The last-ditch offer from the hardline new President came as the board of the UN nuclear watchdog, the International Atomic Energy Agency (IAEA), was debating how to respond to Iran's defiance of Britain, France and Germany.
Iran's resumption of work at a nuclear plant with the stated intention of converting uranium - a first step towards the possible production of a nuclear weapon - prompted the three European countries to call the emergency meeting.
President Mahmoud Ahmadinejad, speaking after a telephone call with Kofi Annan, the UN secretary general, said: "I have new initiatives and proposals which I will present after my government takes office."
But he also said his country had done nothing illegal by reopening the facility at Isfahan on Monday. Iran's chief delegate to the International Atomic Energy Agency in Vienna stressed that his country would not reverse its decision to resume its nuclear activities.
Even before Mr Ahmadinejad's intervention, the 35 board members of the IAEA had been preparing to issue only a warning to Iran, and were unlikely to recommend referral to the UN Security Council at this stage. The IAEA chief, Mohamed ElBaradei, said the board would "request Iran to reconsider its decision to unravel part of the suspension", under which Tehran had voluntarily suspended uranium conversion in November, while the talks continued. The IAEA board is expected to conclude its meeting today or tomorrow.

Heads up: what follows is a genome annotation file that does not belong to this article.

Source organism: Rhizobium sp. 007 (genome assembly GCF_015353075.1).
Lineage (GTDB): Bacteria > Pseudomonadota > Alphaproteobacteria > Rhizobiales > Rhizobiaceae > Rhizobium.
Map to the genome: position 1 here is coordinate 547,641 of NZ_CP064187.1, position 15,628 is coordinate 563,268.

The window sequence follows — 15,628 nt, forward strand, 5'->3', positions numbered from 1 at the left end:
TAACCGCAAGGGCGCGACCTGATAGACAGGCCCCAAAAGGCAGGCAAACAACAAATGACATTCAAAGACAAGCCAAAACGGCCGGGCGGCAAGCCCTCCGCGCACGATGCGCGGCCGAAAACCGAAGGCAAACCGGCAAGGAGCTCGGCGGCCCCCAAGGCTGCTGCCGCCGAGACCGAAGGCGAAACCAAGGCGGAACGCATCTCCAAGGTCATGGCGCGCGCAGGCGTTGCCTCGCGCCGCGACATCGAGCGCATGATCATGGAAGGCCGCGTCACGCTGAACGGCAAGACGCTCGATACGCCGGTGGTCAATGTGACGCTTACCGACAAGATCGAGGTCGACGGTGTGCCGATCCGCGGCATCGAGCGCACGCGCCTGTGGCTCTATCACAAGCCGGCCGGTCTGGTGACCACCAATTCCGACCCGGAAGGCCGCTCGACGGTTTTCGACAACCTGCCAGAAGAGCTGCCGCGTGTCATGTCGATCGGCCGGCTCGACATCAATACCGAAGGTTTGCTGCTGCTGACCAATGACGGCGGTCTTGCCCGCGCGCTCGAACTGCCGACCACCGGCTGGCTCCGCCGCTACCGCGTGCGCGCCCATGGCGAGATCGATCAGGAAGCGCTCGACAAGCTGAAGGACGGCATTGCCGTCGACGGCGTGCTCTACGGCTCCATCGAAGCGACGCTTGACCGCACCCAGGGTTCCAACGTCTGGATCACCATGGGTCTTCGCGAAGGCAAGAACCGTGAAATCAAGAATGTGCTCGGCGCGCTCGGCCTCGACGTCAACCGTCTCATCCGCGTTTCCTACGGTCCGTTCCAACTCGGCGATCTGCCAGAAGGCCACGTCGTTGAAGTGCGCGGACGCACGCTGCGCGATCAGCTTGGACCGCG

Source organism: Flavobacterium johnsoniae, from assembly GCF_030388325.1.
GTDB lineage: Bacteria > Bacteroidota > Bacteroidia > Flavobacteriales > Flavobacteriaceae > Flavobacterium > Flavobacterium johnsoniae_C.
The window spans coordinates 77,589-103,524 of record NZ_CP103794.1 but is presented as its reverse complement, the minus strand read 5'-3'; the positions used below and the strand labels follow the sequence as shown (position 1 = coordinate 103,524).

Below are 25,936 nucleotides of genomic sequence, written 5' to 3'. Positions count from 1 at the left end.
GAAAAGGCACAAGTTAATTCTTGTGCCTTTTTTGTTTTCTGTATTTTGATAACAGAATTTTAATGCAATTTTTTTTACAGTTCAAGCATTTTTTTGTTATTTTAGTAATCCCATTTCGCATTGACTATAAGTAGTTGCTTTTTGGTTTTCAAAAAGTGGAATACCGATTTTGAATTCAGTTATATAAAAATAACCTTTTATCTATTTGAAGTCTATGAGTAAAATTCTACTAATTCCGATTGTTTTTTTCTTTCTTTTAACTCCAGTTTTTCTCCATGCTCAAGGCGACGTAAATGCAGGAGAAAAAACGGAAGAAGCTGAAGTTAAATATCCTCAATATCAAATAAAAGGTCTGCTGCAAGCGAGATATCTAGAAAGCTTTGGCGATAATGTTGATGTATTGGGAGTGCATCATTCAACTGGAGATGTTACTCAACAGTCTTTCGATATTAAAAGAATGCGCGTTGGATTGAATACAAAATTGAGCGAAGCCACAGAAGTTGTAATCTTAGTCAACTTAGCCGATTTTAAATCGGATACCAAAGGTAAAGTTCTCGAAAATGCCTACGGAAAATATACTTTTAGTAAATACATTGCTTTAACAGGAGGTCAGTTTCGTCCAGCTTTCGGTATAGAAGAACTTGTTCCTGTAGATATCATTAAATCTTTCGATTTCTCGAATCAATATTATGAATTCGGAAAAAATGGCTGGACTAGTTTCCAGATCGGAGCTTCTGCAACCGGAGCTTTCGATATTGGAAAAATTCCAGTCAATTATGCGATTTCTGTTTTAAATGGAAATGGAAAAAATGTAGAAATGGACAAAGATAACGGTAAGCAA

President George Bush reacted to the initiative by saying it was a " positive development" that Iran wanted to return to the talks, as he reiterated concerns about Iran's nuclear ambitions. In Washington, the Defence Secretary Donald Rumsfeld accused the Iranian government of being "notably unhelpful" by failing to stop weapons crossing the border into Iraq.
President Ahmadinejad moved to defuse the crisis when both Iran and the Europeans were looking for a dignified way out, as both sides have an interest in continuing the negotiations. Before the board meeting, Russia - which is supplying Iran with a light-water reactor - urged Tehran to stop uranium conversion work, while France appealed to the Iranian authorities to keep talking to the EU.
Diplomats said that by reopening the Isfahan facility, Iran was still at the start of a long chain of activities, and there was still room for negotiation. The country has frozen 95 per cent of its uranium enrichment capability by keeping its plant at Natanz mothballed.
Yet the US and Europe remain suspicious that Iran, which has huge oil and gas reserves, may be bent on developing an atomic weapons programme. The Iranians concealed their nuclear programme from the IAEA for 18 years, prompting the Europeans to seek cast-iron guarantees that any agreement on the nuclear fuel cycle could not be diverted towards building a weapon.
An Iranian dissident who helped uncover Iran's covert programme in 2002 said yesterday that Iran had manufactured about 4,000 centrifuges capable of enriching uranium to weapons grade. The dissident, Alireza Jafarzadeh, said the centrifuges, which had not been declared to the IAEA, were ready to be installed at Natanz, 300 miles south of Tehran. An IAEA spokeswoman, Melissa Fleming, said the agency was taking the allegation seriously and would investigate "should we find anything credible contained within it" . Inflammatory claims tend to surface at sensitive times such as IAEA board meetings, and are often not borne out by investigation.